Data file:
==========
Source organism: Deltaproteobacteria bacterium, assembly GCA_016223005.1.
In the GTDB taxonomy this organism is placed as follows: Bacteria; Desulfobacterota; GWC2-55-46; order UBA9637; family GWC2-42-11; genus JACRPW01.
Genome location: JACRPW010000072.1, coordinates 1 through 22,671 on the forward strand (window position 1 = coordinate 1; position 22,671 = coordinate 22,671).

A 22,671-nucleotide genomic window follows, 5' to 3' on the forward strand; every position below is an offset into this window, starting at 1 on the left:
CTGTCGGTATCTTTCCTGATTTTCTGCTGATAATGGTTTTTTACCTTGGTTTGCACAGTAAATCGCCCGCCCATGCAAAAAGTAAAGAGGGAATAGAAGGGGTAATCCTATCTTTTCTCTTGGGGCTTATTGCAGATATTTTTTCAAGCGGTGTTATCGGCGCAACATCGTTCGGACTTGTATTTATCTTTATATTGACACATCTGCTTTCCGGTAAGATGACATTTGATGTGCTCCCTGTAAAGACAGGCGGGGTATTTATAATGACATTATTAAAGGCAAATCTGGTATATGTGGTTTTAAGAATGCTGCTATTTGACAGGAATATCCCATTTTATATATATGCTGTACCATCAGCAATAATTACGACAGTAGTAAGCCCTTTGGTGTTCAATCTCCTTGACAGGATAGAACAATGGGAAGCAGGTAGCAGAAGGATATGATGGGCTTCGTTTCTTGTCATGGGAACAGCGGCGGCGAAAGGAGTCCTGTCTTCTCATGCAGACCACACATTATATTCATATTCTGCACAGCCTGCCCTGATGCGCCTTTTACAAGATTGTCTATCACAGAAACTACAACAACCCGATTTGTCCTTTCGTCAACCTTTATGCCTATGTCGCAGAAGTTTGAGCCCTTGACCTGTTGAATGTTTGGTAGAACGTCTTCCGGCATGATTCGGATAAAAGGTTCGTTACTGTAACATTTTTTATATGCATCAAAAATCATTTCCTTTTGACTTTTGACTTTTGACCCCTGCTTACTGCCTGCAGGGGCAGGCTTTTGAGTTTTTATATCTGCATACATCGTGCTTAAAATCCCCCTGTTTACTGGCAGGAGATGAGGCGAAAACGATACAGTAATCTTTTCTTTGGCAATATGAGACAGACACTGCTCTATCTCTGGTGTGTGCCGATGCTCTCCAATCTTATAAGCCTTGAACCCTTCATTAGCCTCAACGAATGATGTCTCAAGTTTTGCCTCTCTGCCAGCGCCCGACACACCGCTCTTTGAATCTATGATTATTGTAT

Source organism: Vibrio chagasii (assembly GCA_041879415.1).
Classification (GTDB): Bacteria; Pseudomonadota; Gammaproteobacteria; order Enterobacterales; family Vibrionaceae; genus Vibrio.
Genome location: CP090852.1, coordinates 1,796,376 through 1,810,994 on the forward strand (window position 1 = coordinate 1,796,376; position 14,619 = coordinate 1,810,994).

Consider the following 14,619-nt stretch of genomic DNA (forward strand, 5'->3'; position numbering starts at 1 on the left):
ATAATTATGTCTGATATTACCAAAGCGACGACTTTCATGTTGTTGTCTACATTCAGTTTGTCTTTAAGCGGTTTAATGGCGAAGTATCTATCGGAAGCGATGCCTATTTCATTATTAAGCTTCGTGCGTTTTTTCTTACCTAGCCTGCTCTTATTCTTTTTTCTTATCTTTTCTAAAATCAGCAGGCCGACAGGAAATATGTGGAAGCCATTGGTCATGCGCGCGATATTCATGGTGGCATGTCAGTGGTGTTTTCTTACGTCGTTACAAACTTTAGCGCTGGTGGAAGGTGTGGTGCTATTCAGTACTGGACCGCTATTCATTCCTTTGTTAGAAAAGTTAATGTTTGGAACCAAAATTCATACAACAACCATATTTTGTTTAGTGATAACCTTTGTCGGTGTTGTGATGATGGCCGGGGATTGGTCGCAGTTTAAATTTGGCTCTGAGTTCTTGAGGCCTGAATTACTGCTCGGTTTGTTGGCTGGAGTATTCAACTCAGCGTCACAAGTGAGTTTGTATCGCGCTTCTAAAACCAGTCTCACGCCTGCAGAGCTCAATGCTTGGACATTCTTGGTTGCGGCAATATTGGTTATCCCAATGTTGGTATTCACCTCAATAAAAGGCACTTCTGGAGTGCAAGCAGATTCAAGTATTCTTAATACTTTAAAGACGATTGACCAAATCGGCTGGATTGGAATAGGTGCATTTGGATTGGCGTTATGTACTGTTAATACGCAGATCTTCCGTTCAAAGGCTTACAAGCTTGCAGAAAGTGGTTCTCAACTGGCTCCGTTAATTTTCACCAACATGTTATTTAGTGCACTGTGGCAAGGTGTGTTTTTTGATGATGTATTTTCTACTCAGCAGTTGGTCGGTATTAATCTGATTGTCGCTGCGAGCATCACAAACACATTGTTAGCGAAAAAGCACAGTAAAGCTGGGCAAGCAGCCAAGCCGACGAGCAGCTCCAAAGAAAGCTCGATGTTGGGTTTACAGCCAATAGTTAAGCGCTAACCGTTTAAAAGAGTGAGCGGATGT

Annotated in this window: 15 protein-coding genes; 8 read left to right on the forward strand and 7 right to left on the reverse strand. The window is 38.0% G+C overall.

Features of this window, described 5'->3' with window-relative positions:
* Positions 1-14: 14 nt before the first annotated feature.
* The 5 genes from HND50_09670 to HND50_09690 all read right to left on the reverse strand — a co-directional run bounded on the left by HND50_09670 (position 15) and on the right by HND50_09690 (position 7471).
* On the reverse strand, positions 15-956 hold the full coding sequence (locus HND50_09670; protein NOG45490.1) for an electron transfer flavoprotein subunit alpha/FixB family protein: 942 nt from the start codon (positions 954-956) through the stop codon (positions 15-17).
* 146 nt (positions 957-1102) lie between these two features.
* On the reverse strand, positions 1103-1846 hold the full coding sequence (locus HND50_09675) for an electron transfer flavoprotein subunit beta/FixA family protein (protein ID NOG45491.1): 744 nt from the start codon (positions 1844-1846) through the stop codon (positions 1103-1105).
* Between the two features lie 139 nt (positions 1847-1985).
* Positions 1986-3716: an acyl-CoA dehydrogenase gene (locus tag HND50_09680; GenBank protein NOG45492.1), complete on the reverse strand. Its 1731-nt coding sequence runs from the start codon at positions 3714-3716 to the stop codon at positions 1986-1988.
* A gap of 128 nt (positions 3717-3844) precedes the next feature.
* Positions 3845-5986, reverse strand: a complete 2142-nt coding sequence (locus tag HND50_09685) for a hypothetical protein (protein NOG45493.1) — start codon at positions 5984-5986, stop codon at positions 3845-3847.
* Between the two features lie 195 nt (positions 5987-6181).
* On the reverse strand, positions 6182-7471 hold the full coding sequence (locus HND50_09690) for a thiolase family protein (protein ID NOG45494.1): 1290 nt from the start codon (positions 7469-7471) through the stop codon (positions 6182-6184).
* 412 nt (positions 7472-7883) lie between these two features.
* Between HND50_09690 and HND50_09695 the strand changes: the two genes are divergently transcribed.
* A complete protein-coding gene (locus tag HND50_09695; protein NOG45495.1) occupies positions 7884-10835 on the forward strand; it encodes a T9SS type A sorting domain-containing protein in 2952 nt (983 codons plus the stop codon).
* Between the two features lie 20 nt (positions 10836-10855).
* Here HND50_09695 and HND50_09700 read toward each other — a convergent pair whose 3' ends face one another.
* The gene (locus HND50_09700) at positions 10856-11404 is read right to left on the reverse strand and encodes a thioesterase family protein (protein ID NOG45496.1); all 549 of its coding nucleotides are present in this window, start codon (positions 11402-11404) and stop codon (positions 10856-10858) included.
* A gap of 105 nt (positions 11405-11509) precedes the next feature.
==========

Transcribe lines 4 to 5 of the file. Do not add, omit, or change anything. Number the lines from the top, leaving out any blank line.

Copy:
A 22,671-nucleotide genomic window follows, 5' to 3' on the forward strand; every position below is an offset into this window, starting at 1 on the left:
CTGTCGGTATCTTTCCTGATTTTCTGCTGATAATGGTTTTTTACCTTGGTTTGCACAGTAAATCGCCCGCCCATGCAAAAAGTAAAGAGGGAATAGAAGGGGTAATCCTATCTTTTCTCTTGGGGCTTATTGCAGATATTTTTTCAAGCGGTGTTATCGGCGCAACATCGTTCGGACTTGTATTTATCTTTATATTGACACATCTGCTTTCCGGTAAGATGACATTTGATGTGCTCCCTGTAAAGACAGGCGGGGTATTTATAATGACATTATTAAAGGCAAATCTGGTATATGTGGTTTTAAGAATGCTGCTATTTGACAGGAATATCCCATTTTATATATATGCTGTACCATCAGCAATAATTACGACAGTAGTAAGCCCTTTGGTGTTCAATCTCCTTGACAGGATAGAACAATGGGAAGCAGGTAGCAGAAGGATATGATGGGCTTCGTTTCTTGTCATGGGAACAGCGGCGGCGAAAGGAGTCCTGTCTTCTCATGCAGACCACACATTATATTCATATTCTGCACAGCCTGCCCTGATGCGCCTTTTACAAGATTGTCTATCACAGAAACTACAACAACCCGATTTGTCCTTTCGTCAACCTTTATGCCTATGTCGCAGAAGTTTGAGCCCTTGACCTGTTGAATGTTTGGTAGAACGTCTTCCGGCATGATTCGGATAAAAGGTTCGTTACTGTAACATTTTTTATATGCATCAAAAATCATTTCCTTTTGACTTTTGACTTTTGACCCCTGCTTACTGCCTGCAGGGGCAGGCTTTTGAGTTTTTATATCTGCATACATCGTGCTTAAAATCCCCCTGTTTACTGGCAGGAGATGAGGCGAAAACGATACAGTAATCTTTTCTTTGGCAATATGAGACAGACACTGCTCTATCTCTGGTGTGTGCCGATGCTCTCCAATCTTATAAGCCTTGAACCCTTCATTAGCCTCAACGAATGATGTCTCAAGTTTTGCCTCTCTGCCAGCGCCCGACACACCGCTCTTTGAATCTATGATTATTGTAT